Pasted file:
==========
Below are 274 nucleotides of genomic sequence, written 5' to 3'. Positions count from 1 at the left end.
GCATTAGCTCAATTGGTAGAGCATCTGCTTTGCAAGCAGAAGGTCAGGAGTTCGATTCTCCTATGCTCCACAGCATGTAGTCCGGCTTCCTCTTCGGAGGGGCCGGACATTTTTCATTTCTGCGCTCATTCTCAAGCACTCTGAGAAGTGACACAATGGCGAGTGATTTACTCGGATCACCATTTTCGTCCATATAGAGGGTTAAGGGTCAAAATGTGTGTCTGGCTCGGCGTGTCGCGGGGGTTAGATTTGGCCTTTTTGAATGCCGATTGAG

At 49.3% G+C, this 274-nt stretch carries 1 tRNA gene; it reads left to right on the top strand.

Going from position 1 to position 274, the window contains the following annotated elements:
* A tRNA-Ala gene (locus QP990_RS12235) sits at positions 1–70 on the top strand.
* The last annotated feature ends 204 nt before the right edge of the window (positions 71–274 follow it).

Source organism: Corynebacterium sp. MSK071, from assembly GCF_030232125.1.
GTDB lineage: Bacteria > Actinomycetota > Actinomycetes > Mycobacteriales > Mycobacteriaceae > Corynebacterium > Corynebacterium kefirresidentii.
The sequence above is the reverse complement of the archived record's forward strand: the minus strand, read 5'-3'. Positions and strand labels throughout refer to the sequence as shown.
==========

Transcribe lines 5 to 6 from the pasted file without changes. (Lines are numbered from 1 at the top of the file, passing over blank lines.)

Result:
* A tRNA-Ala gene (locus QP990_RS12235) sits at positions 1–70 on the top strand.
* The last annotated feature ends 204 nt before the right edge of the window (positions 71–274 follow it).